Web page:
• may / can: root-morpheme + सकना /sək.nɑː/—conjugated in the Simple Present tense. e.g., मैं … कर सकता हूँ .

Some facts about Hindustani verbs

The root morpheme of any verb can be made by removing the suffix ना نا /naː/ from the corresponding infinitive form. The imperative form for तू تو /tuː/ will also give the same root morpheme. The number of single-word root morpheme is very few in Hindustani, and so a lot of the so-called compound roots are used. Note that the existence of the so-called compound verbs in Hindustani has been denied by some eminent linguists like Prof. Rajendra Singh (Université de Montréal).

The auxiliary verbs in Hindustani can be listed under the following six categories (Tiwari [1966] 2004):
  1. Tense marker. (i.e., है ہے /hæː/ and था تھا /t̪ʰaː/ — the present and past tense markers; forms of the verb होना ہونا /hoː.naː/ — to be). These come at the end of the verbal phrase. E.g., मैं जाता हूँ, میں جاتا ہوں; तुम खा रहे थे, تم کھا رہے تھے
  2. Voice-marking verb. E.g., the verb जाना جانا /ʤaː.naː/; (e.g., किताब पढ़ी जाती है, کتاب پڑھی جاتی ہے) indicating the passive voice.
  3. Aspect-marking verb. The verb रहना رہنا /ɾɛh.naː/ indicates the continuous or progressive aspect. It comes just before the tense marker. E.g., आप लिख रहे हैं, آپ لکھ رہے ہیں.
  4. Modal verb. These include a variety of verb to express the mood or viewpoint of the speaker. E.g., पड़ना پڑنا /pəɽ.naː/ and होना ہونا /hoː.naː/ denote compulsion or requirement, चाहिये چاہیۓ /ʧaː.hi.jeː/ (not conjugated) denotes advice or need, चुकना چکنا /ʧuk.naː/ indicates completeness of action — the perfective, पाना پانا /paː.naː/ and सकना سکنا /sək.naː/ indicate capability. E.g., उसे एक लाख रुपये ख़र्च करने पड़े, اسے ایک لاکھ روپیے خرچ کرنے پڑے.
  5. Explicator/vector/intensifier. Such auxiliaries colorize or intensify the main verb. E.g., लेना لینا /leː.naː/, देना دینا /deː.naː/, मारना مارنا /maːɾ.naː/, etc. For instance, मैंने काम कर लिया, میں نے کام کر لیا; मैंने पत्र लिख दिया, میں نے پترہ لکھ دیا. Such verbs sometimes additionally denote the perfective aspect.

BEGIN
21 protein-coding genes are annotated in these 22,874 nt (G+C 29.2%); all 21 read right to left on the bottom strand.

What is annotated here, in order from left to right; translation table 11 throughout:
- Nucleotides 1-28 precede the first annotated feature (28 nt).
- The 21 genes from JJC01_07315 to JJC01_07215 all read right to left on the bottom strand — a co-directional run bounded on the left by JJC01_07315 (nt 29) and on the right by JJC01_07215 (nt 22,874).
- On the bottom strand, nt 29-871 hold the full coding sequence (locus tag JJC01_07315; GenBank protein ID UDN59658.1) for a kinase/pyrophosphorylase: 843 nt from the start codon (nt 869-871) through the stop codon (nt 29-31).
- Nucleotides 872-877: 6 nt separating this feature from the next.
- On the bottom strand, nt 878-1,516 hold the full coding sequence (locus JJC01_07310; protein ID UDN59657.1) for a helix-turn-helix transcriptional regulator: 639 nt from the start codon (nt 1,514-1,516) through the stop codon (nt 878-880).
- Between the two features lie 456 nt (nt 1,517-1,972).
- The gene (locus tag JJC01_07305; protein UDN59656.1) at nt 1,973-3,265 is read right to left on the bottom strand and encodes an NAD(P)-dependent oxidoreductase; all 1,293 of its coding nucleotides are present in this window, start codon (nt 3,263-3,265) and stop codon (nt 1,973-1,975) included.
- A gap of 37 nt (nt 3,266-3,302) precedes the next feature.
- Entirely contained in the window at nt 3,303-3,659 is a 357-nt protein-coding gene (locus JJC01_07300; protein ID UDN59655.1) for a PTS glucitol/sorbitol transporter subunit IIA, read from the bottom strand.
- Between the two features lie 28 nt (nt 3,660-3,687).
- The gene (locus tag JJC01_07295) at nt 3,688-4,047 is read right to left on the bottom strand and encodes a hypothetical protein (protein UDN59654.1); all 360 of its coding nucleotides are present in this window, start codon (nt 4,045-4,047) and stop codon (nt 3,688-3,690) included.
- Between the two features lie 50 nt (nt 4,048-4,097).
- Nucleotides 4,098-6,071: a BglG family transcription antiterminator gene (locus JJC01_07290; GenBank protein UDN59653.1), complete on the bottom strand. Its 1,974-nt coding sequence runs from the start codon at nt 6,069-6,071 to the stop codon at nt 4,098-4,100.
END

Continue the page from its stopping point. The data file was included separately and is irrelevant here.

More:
6. Verbalizer. This kind of auxiliary creates a verb from a noun or an adjective that precedes it. करना کرنا/kəɾ.naː/ is the most important such verb. Most verbs listed under intensifier may also act as verbalizer, and so does होना ہونا /hoː.naː/. E.g., मैं तुमसे प्यार करता हूँ, میں تمسے پیار کرتا ہوں.


The root of the first causative verb can be made from the basic verbal root morpheme by adding the suffix ा ا- [aː] or -ला لا- [laː]. The root of the second causative verb can be made from the basic verbal root morpheme by adding the suffix -वा وا- [vaː] or -लवा لوا- [lvaː]. Both cases may additionally involve ablaut gradation in the root morpheme's vowel or even a change in the consonants. E.g., बोलना — बुलाना — बुलवाना بلوانا - بلانا - بولنا.

Hindustani participles and verbal derivative forms (कृदन्त):
  1. Present participle: It is made by the root morpheme + [t̪] (present suffix) + [aː]. The word must be declined properly as given below. It is also called the imperfective derivative. E.g., करता کرتا, चलता چلتا, etc. It is used as a noun, verb (including as a part of the conjugation), adjective and adverb.
  2. Past participle: It is made by the root morpheme + [aː]. The word must be declined properly as given below. It is also called the perfective derivative. E.g., मरा مرا, चला چلا, etc. It also has numerous exceptions. It is used as a noun, verb (including as a part of the conjugation), adjective and adverb.
  3. Verbal noun or infinitive: It is made by the root morpheme + [n] (infinitive suffix) + [aː]. When used as a noun, it must be declined as the long-a ending adjectives. It also comes in verbal conjugations and imperatives. E.g., करना کرنا, चलना چلنا, etc.
  4. Pluperfect: It is made by the root morpheme + [kəɾ] or [kəɾ.keː] or null. If the root morpheme itself is [kəɾ] (but not otherwise), the form is [kəɾ.keː]. E.g., खाकर کھاکر, दौड़कर دوڑکر, etc. It is used as a verb and adverb.


The declension/conjugation for the present and past participles is given below along with the suffixes for the verb root चल چل /ʧəl/to go.

Present participlePast participle
GenderSingularPluralSingularPlural
Masculine[t̪aː]
चलता چلتا